February 7, 2012

Regulators Casting Light on Shadow Banks

Lack of bailout potential, opportunities for risk seen as concerns

Banking watchdogs are sniffing out a new target: shadow banks. Concerns that such institutions have no backstop in case of crisis and offer opportunities to engage in risky, if not illegal behavior, are pushing regulators for the G20 to look more closely at such institutions.

Reuters reported Tuesday that shadow banks–so christened by former PIMCO portfolio manager Paul McCulley–are in the spotlight because of the risks they present. Godfried De Vidts, director of European affairs at brokerage firm ICAP, said in the report, "Shadow banking is not really well named. It would be preferable to have a better description of what is a wide range of nonbank intermediaries. As it stands, it sounds a bit pejorative."

That said, De Vidts added, "In America, increased financial activity is taking place between nonbanks which are subject to little or no regulation, and Europe is catching up fast."

Shadow banks do not have government backing to support them in case of a run on funds. Also, according to the Financial Stability Board, a body mandated by the G20 group of the world's richest economies to create new rules for shadow banking they could be used to evade financial regulation and draw risky activities prohibited elsewhere.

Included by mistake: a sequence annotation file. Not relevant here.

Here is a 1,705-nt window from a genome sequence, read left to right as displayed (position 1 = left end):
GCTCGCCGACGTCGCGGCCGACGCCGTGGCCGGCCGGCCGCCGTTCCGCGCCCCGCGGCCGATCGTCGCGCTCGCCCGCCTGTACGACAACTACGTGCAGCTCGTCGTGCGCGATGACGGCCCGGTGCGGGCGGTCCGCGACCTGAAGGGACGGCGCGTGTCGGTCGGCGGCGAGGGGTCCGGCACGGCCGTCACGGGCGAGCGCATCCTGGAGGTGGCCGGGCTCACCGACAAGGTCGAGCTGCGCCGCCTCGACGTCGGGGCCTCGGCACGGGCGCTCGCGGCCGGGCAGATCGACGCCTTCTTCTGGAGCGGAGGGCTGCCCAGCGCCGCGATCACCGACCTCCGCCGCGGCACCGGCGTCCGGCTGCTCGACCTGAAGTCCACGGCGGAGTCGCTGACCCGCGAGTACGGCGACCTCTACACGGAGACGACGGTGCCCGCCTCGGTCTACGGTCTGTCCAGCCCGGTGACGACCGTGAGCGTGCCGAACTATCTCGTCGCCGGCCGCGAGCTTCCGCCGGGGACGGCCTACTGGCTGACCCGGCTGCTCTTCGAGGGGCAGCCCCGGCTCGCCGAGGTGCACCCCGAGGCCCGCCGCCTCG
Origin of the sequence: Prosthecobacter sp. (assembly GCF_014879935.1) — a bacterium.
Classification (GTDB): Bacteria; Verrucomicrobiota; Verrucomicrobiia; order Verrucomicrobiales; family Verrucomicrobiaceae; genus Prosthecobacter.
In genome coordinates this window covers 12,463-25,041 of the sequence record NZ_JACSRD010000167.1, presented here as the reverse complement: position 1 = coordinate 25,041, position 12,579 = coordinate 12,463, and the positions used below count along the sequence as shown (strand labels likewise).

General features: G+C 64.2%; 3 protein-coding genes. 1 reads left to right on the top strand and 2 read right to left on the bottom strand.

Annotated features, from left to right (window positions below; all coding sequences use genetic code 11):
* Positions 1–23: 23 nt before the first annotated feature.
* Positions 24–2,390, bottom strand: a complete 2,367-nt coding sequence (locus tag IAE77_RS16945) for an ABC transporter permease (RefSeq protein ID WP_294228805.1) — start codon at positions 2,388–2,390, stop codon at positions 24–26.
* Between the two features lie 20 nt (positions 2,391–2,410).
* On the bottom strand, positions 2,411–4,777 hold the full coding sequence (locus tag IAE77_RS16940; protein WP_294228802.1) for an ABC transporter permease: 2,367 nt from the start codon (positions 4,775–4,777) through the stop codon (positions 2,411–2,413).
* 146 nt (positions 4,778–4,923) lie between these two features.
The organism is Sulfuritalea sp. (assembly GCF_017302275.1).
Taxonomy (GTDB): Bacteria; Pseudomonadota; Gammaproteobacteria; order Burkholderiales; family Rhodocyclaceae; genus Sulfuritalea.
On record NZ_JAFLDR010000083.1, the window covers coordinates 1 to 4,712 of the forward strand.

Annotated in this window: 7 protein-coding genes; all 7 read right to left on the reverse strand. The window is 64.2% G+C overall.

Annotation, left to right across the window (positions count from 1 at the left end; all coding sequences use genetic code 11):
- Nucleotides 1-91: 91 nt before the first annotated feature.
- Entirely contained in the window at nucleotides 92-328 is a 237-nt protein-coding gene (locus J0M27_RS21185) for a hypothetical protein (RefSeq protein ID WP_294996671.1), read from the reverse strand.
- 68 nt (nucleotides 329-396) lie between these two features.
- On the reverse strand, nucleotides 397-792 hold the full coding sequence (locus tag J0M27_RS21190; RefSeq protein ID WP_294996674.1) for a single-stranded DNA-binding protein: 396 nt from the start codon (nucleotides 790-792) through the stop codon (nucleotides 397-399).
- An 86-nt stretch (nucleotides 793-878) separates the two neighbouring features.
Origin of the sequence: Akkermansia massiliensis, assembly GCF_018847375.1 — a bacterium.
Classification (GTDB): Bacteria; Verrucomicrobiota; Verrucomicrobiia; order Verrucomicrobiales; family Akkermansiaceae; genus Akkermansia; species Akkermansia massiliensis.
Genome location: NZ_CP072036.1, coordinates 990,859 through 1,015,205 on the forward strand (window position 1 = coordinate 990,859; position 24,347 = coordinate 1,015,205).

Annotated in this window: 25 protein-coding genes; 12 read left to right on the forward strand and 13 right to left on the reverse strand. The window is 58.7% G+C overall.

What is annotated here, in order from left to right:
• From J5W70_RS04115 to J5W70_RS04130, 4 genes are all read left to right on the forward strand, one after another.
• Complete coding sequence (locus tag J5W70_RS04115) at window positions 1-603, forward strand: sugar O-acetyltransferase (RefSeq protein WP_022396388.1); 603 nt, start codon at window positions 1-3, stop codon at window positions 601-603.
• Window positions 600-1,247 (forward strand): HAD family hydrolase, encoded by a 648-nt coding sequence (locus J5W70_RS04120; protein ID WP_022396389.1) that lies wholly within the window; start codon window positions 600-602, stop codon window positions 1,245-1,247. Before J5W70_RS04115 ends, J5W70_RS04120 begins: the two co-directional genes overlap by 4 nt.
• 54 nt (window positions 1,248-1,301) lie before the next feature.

The FSB has indicated that it will pursue both tougher rules, implementing such things as capital charges and limits on ways in which conventional banks may be exposed to shadow banks, and increased transparency.

Rick Watson, a managing director at the Association for Financial Markets in Europe, a group that lobbies on behalf of securities firms and investment banks, was quoted saying, "What we're doing now is looking at the types of data that the FSB will be gathering. The scope is pretty broad but it's important to get the facts on table and consider what activities could pose a risk."

As credit tightens, banks are turning to shadow banking to obtain more collateral and to exchange hard-to-sell bonds for more liquid ones. Sometimes corporations are providing this additional liquidity, instead of seeking to borrow from banks; thus, they become part of the shadow banking system. Money market funds, too, are concerned about tighter regulations, and the European repo market is also an FSB target.

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